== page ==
International audiences have grown to love Lars Mikkelsen for his captivating portrayals of memorable characters such as the Russian President Viktor Petrov in House of Cards, Charles Augustus Magnussen, the villain from season three of BBC’s Sherlock, and Copenhagen mayoral election candidate Troels Hartmann in the Danish drama series The Killing. In his native Denmark, however, his career has extended far beyond these iconic TV shows to include a myriad of premier stage and screen performances. Mikkelsen joins us to share some insight into his exciting career to date and future projects to watch out for.

Mikkelsen speaks to us as his critically-acclaimed role in the Copenhagen theatre production of Tribadernes nat (The Night of the Tribades) by Per Olov Enquist draws to a close. Mikkelsen starred as the playwright Strindberg, alongside Marie Bach Hansen of The Legacy. “Strindberg was quite the character to play,” Mikkelsen says. “He alienated everybody and lived in total conflict with the society of his time; he was very tragic but also very funny.”

Despite the incredible success that Mikkelsen has enjoyed on screen, maintaining his connection to the theatre remains immensely important to him. “As actors we continuously learn our craft at the theatre because the process is so long and the ongoing collaboration gives us great insight into how we perform,” he says. “In TV and film, it can be more difficult to have a profound knowledge of what you are doing when you have to produce work very quickly, but the two ways of working are a gift to each other and I could never choose just one.”

Lars Mikkelsen | The great Dane of stage and screen | Scan Magazine

Right: Lars Mikkelsen in The Team. Photo: Frédéric Batier

From Europe to Netflix

Fans of Mikkelsen will most recently have enjoyed his role as Harald Bjorn in The Team, the European TV drama that follows a group of investigators who trace organised crime across the borders of Europe. The show is a unique collaborative production between Denmark, Austria, Belgium, Switzerland and Germany. “It was pretty apparent that we should explore doing a co-production such as this and that we should do our best to make it happen,” he explains. “I was very pleased to be part of it, and my character Harold is interesting because he is really a modern take on a Scandinavian guy. He’s very good at his job but maybe not so good at his feelings.” Fans of The Team are eagerly awaiting the announcement of season two to see the adventures of Harold unfold further.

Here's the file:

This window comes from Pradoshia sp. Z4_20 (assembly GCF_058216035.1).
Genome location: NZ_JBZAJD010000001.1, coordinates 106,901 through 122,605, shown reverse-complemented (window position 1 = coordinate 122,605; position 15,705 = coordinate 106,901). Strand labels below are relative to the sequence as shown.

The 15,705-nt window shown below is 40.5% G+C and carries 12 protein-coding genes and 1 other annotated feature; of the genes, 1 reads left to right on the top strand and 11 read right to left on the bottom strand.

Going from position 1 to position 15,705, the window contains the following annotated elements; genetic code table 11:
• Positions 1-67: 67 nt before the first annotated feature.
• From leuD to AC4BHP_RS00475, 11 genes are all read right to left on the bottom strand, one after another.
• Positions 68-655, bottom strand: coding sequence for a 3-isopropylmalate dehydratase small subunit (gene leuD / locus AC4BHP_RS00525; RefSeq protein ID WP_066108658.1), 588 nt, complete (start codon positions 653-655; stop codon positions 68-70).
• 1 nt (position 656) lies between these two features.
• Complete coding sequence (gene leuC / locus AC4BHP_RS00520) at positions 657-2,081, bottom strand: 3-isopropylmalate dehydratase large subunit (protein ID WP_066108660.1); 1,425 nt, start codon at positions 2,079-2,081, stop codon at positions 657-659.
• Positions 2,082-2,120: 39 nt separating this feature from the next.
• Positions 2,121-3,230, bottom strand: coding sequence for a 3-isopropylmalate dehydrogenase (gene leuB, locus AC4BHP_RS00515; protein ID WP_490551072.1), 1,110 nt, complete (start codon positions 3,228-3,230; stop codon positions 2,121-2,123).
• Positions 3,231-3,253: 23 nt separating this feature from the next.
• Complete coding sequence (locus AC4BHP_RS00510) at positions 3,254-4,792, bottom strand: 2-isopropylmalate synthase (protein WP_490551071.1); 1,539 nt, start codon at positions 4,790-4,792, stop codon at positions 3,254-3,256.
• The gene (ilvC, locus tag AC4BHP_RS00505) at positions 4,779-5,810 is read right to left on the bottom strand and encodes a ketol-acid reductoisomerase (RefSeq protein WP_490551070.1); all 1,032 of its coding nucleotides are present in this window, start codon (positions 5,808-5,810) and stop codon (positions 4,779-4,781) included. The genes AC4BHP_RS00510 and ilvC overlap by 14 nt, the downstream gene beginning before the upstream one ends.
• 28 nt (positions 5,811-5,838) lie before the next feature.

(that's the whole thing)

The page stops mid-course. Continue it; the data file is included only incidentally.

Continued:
When Netflix adapted House of Cards from the BBC mini-series of the same name, the American political drama series became an instant global smash hit. In season three, Mikkelsen starred alongside Kevin Spacey and Robin Wright as the chilling President of Russia, Viktor Petrov. Mikkelsen credits the success of the show to the talented writing team and cast of actors. “The writers are truly phenomenal, and the other actors are just wow, so it would be very hard to get it wrong,” he says. “The production is massive but the work is just the same as we do here, even if it is sometimes on a smaller scale in Europe. There is no distinction between our work ethics or creative intentions, which is wonderful really. Kevin and Robin are amazing actors and such lovely people, so they are a joy to work with in that way.”

Lars Mikkelsen | The great Dane of stage and screen | Scan Magazine

Lars Mikkelson as Charles Augustus Magnussen and Lindsay Duncan as Lady Smallwood in Sherlock Photo: by Ollie Upton © Hartswood Films

The villain of Sherlock

“It’s always fun playing the bad guy,” Mikkelsen laughs as he recalls his experience of playing the ultimate villain in the BBC’s latest series of Sherlock. “The last speech that Magnussen makes in his mansion in the final episode was an amazing piece of writing to deliver. The writers have been so clever in re-interpreting the writing of Arthur Conan Doyle in a modern structure without abandoning what it is. That’s the secret to their success.”

Before he accepted the role of Magnussen, Mikkelsen was unfamiliar with the British TV show. “It was quite embarrassing really, in retrospect, to tell the producers that I hadn’t heard of it,” he recalls. “I think to reach the level of success in the UK and worldwide that Sherlock enjoyed, however, you have to be phenomenally talented, and the cast and crew definitely are in this case. I thought it was amazing when I did watch it and couldn’t believe it had passed me by before.”

Despite a portfolio of eclectic performances and a stunning array of productions, there is one character that Mikkelsen still aspires to personify. “I’d love to play Iago from Othello,” he reveals. “He truly was the greatest villain ever written.” There can be no doubt that it is only a matter of time before the opportunity will come his way.

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